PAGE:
Assessment of Safety and Efficacy of CCP (COVIDIT)
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|ClinicalTrials.gov Identifier: NCT04542941|
Recruitment Status : Completed
First Posted : September 9, 2020
Last Update Posted : January 15, 2021
Currently there are no proven treatments or vaccines for COVID-19 and care of the COVID patients is largely supportive involving treatment of symptoms such as fever with antipyretics, secondary bacterial chest infection with antibiotics and meticulous management of comorbid conditions.
Several repurposed and new drugs have been investigated for treatment of COVID-19, however, none have been confirmed to be efficacious. These drugs include the antimalarials (chloroquine and hydroxychloroquine), antivirals such as remdesivir and favipiravir and antiretroviral combination therapies such lopinavir/ritonavir.
There is emerging evidence to support the use of COVID convalescent plasma for the treatment of COVID-19. There is need to leverage the blood transfusion services in countries and this is beginning to happen on the continent.
|Condition or disease||Intervention/treatment||Phase|
|Covid19||Biological: COVID Convalescent Plasma||Not Applicable|
Currently there are no proven treatments for COVID-19 and current standard therapy is supportive care with oxygen supplementation and treatment of symptoms. While treatments are being investigated in the Western world, it is likely that these data will take several months to become available and if proven to be efficacious, access in most of the low-income countries will be limited due to the high global demand and exorbitant costs.
In this study, the investigators aim to assess the safety and efficacy of use of CCP for treatment of adults with COVID-19 in Uganda.
The investigators hypothesise that administration of CCP to patients with positive SARS-CoV-2 RT PCR leads to earlier time to viral clearance compared to the standard of care.
General objective The overall objective of this project is to assess the safety and efficacy of COVID-19 convalescent plasma in the treatment of COVID-19 in Uganda.
1. To determine the efficacy of COVID-19 Convalescent Plasma, as measured by time to RT-PCR negativity of COVID-19 patients treated with COVID-19 Convalescent Plasma.
- To assess the safety of COVID-19 Convalescent Plasma in the treatment of COVID-19 patients in Uganda
- To document the time to symptom decrease of patients with positive SARS-CoV-2 RT PCR treated with CCP compared to those on standard of care
- To assess the ability of CCP therapy to stop progression to severe/critical forms of disease This study will be a prospective randomized two arm open label clinical trial. Patients with confirmed COVID-19 who meet the study eligibility criteria will be randomized to receive either CCP in addition to standard of care therapy or standard of care therapy alone.
|Study Type :||Interventional (Clinical Trial)|
|Actual Enrollment :||136 participants|
|Intervention Model:||Parallel Assignment|
|Intervention Model Description:||This study will be a prospective randomized two arm open label clinical trial. Patients with confirmed COVID-19 who meet the study eligibility criteria will be randomized to receive either CCP in addition to standard of care therapy or standard of care therapy alone.|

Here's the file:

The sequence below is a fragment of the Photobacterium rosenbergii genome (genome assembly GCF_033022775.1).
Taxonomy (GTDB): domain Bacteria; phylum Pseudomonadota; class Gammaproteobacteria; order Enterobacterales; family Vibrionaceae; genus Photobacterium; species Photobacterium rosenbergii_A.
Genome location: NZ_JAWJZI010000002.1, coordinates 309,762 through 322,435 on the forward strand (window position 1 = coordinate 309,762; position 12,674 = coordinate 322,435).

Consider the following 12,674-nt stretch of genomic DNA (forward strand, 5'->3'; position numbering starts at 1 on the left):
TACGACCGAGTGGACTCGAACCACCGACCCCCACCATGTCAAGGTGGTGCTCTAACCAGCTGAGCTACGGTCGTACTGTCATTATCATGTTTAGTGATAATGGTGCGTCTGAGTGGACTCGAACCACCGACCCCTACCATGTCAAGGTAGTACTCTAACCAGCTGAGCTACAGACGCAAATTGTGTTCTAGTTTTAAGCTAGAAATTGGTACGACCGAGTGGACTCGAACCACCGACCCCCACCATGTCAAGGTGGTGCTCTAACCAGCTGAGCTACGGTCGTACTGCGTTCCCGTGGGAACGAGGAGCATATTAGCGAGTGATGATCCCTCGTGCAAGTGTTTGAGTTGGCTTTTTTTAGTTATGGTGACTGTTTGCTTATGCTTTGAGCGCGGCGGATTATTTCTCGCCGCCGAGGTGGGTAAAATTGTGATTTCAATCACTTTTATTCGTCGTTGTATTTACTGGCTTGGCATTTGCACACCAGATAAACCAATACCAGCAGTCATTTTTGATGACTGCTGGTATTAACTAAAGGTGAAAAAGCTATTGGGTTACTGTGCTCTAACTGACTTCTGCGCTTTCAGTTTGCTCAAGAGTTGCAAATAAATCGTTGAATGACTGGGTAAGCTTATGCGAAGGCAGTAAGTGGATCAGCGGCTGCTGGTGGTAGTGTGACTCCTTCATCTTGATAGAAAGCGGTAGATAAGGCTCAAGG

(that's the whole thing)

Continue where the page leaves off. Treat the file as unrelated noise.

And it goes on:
|Masking:||None (Open Label)|
|Official Title:||Assessment of Safety and Efficacy of COVID-19 Convalescent Plasma for Treatment of COVID-19 in Adults in Uganda; A Randomised Controlled Trial|
|Actual Study Start Date :||June 16, 2020|
|Actual Primary Completion Date :||December 31, 2020|
|Actual Study Completion Date :||December 31, 2020|
Active Comparator: Intervention arm
The participants will receive COVID Convalescent Plasma in addition to the standard of care received by all COVID 19 patients
Biological: COVID Convalescent Plasma
Plasma collected from recovered COVID 19 individuals
No Intervention: Control arm
The participants under this arm will receive the COVID 19 standard of care
- Time to viral clearance (RT-PCR negativity) [ Time Frame: 28 days ]The primary end point will be time to viral clearance (RT-PCR negativity).
- Time to symptom resolution [ Time Frame: 28 days ]time to symptom resolution (resolution of the major COVID-19 symptoms of fever, cough, and shortness of breath, rhinorrhea and fatigue)
- Time to severe/critical disease [ Time Frame: 28 days ]Time to clinical improvement as evidenced by the modified ordinal scale for clinical improvement which has 8 states (not hospitalised and not on Oxygen therapy, hospitalised and on oxygen therapy, hospitalised no oxygen therapy, oxygen therapy by nasal prongs (<5l/min), oxygen therapy by mask, SFM or NRM (>10l/min), intubation and mechanical ventilation, ventilation plus additional organ support, death
- Number of participants reporting an adverse event as evidenced by clinical manifestations [ Time Frame: 28 days ]Safety of convalescent plasma as determined by clinical manifestations eg Skin or mucous membrane manifestations, respiratory compromise, Decrease in systolic blood pressure to <90 mmHg or >30% decrease from baseline or a diastolic drop of >30% from baseline, Tachycardia with an increase in resting heart rate to >130 bpm; or bradycardia <40 bpm that is associated with dizziness, nausea or feeling faint, Any other symptom which the good clinical judgment of the physician warrants halting the infusion (i.e., rapid onset of gastrointestinal symptoms, etc.)
To learn more about this study, you or your doctor may contact the study research staff using the contact information provided by the sponsor.
Please refer to this study by its ClinicalTrials.gov identifier (NCT number): NCT04542941
|Mulago Specialised Hospital|
|Kampala, Uganda, 256|